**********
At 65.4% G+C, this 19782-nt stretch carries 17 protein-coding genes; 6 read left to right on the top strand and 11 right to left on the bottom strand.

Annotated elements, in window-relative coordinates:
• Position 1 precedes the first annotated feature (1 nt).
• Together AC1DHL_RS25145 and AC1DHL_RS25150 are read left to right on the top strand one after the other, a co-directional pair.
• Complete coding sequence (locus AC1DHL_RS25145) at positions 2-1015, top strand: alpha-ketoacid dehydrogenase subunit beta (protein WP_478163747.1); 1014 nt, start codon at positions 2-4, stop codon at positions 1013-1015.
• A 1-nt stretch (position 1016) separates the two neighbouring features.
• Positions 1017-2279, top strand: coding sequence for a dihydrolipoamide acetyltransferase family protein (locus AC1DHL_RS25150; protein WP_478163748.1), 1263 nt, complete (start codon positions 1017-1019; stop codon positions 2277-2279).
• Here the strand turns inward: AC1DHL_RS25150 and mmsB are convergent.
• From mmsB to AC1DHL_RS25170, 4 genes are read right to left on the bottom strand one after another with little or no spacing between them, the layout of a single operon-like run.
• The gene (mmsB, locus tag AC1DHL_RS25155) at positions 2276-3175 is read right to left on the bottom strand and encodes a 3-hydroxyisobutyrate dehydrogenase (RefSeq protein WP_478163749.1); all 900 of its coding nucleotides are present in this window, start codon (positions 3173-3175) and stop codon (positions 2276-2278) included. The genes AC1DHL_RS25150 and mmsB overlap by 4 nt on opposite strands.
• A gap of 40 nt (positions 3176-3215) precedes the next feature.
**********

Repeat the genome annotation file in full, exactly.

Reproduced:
At 65.4% G+C, this 19782-nt stretch carries 17 protein-coding genes; 6 read left to right on the top strand and 11 right to left on the bottom strand.

Annotated elements, in window-relative coordinates:
• Position 1 precedes the first annotated feature (1 nt).
• Together AC1DHL_RS25145 and AC1DHL_RS25150 are read left to right on the top strand one after the other, a co-directional pair.
• Complete coding sequence (locus AC1DHL_RS25145) at positions 2-1015, top strand: alpha-ketoacid dehydrogenase subunit beta (protein WP_478163747.1); 1014 nt, start codon at positions 2-4, stop codon at positions 1013-1015.
• A 1-nt stretch (position 1016) separates the two neighbouring features.
• Positions 1017-2279, top strand: coding sequence for a dihydrolipoamide acetyltransferase family protein (locus AC1DHL_RS25150; protein WP_478163748.1), 1263 nt, complete (start codon positions 1017-1019; stop codon positions 2277-2279).
• Here the strand turns inward: AC1DHL_RS25150 and mmsB are convergent.
• From mmsB to AC1DHL_RS25170, 4 genes are read right to left on the bottom strand one after another with little or no spacing between them, the layout of a single operon-like run.
• The gene (mmsB, locus tag AC1DHL_RS25155) at positions 2276-3175 is read right to left on the bottom strand and encodes a 3-hydroxyisobutyrate dehydrogenase (RefSeq protein WP_478163749.1); all 900 of its coding nucleotides are present in this window, start codon (positions 3173-3175) and stop codon (positions 2276-2278) included. The genes AC1DHL_RS25150 and mmsB overlap by 4 nt on opposite strands.
• A gap of 40 nt (positions 3176-3215) precedes the next feature.